> Remember back when Gov. Brewer and the legislative majority sold off our state Capitol and other state buildings along with future lottery proceeds to gain some quick cash? Well, our state debt now amounts to $8.6 billion, $1.4 billion of which is from those mortgages. We are paying $913 million per year to service our debt, and your budget continues this borrowing.
> Your budget also includes another gimmick -- a cut that will not be allowed to take effect. There is a 5% provider rate cut for already-struggling hospitals and all other AHCCCS/Medicaid providers. This would "save" a total of $127 million over two years which means losing another $532.4 million in federal matching funds from Arizona's economy over that same time. More than a half-billion dollars will leave the Arizona economy and go to some other less ideological state. This requires a Federal waiver. The waiver requires proof that the cut will not reduce the quality or accessibility of care for patients, something that will demonstrably happen as a result of these cuts. When the waiver is denied, the budget will be unbalanced.
All the while you managed to give away hundreds of millions of dollars more in taxpayer money to out-of-state corporations, with nothing promised in return for our citizens.
There is nothing fiscally conservative about these conservatives. #RememberInNovember
--> Gov. Ducey issued a press release yesterday crowing about an investor rating company, Moody's, giving Arizona a slight upgrade to our credit rating. He claimed it was a result of his creation of a "structurally balanced" budget. Well, as the facts above make clear, there was nothing structural or balanced about it. And even if you ignore the facts above, the Governor's own numbers do not bring the budget into balance until 2018.
I looked up the press release announcing the "upgrade" on Moody's website, where they make a statement that was not included in the Governor's release -- one that rings much more true: "The Aa2 rating, below the median for US states, incorporates extremely narrow reserves and weaknesses in financial management and governance." Weak governance. Is that what we should stand for in Arizona?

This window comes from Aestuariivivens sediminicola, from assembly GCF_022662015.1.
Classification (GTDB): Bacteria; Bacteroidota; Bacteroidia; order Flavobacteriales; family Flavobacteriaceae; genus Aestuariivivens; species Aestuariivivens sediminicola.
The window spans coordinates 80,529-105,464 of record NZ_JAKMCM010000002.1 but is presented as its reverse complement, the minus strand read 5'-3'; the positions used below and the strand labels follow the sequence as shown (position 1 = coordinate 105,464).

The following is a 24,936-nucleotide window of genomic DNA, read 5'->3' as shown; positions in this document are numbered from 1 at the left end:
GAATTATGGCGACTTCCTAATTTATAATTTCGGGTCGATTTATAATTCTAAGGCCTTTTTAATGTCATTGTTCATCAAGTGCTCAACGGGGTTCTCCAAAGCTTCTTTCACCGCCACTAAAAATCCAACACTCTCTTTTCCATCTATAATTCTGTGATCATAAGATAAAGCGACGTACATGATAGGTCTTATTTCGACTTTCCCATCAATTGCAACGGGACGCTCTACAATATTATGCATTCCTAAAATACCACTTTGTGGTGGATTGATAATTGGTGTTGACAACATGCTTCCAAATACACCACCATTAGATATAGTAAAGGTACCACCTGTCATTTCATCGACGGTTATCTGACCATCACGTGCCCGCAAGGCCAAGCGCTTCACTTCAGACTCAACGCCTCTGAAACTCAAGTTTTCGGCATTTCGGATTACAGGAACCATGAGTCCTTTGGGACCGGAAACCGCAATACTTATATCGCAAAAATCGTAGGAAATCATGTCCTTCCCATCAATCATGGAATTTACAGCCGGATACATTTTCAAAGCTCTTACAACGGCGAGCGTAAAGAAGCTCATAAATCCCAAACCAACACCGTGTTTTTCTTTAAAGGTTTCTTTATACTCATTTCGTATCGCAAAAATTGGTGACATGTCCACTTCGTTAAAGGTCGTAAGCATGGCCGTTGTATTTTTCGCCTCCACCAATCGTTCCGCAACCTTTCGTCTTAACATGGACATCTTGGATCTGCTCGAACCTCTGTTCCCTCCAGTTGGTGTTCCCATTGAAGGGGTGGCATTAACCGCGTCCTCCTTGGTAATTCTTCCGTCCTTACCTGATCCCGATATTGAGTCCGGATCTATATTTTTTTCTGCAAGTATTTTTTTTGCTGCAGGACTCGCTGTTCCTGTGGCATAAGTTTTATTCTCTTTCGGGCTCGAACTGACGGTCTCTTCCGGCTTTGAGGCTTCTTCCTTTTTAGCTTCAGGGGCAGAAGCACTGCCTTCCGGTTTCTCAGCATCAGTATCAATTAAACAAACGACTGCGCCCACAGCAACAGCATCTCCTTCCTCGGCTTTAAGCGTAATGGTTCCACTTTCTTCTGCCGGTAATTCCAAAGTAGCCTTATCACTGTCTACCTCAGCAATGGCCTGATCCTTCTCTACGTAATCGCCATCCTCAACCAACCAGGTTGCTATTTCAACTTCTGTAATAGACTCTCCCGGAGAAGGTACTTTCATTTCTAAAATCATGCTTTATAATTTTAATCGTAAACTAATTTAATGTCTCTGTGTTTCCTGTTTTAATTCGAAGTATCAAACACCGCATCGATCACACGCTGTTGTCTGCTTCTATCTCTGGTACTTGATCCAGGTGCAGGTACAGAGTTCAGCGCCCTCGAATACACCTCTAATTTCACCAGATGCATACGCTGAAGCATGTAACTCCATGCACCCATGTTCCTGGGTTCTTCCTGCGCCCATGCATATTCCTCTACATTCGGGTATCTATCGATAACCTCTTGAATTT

--> One place Gov. Ducey didn't show up on his Opportunity Tour was at yesterday's Board of Regents meeting where his $99 million budget cuts forced more tuition increases for UofA, ASU, and NAU. Who could possibly believe that $11,402 per year complies with the Constitutional provision that higher ed be "as nearly free as possible"?
State funding for UofA, ASU, and NAU has been chopped by almost 60% since 2008. Not one state has cut more from their universities than Arizona. And not one state has raised tuition more than Arizona.
We've created an interesting experiment. What happens when you put education out of reach while building private prisons and cutting corporate taxes?
The results are in:
> Our per capita income is now 41st in the country -- down from 32nd in 2007. (Bureau of Business and Economic Research)
> Our economic (GDP) growth rate since 2008 is 50th in the country. (Bloomberg)
> Our percentage of people age 25-34 with a college degree is 41st in the country. (US Census)
> Our unemployment rate is 14th highest in the country. (Congress Joint Economic Committee)
> Our poverty rate is 9th highest in the country. (US Census)
> Our incarceration rate is 6th highest in the country. (US Dept of Justice)
This is why increasing numbers of community leaders of all political backgrounds -- even Republican business leaders -- are standing up and saying, Enough is enough. The Board of Directors of the Ryle Fund (a Catholic social justice organization) in a recent letter calls the adopted budget "economically unsustainable and morally untenable." It's time for our Governor and legislative majority to listen.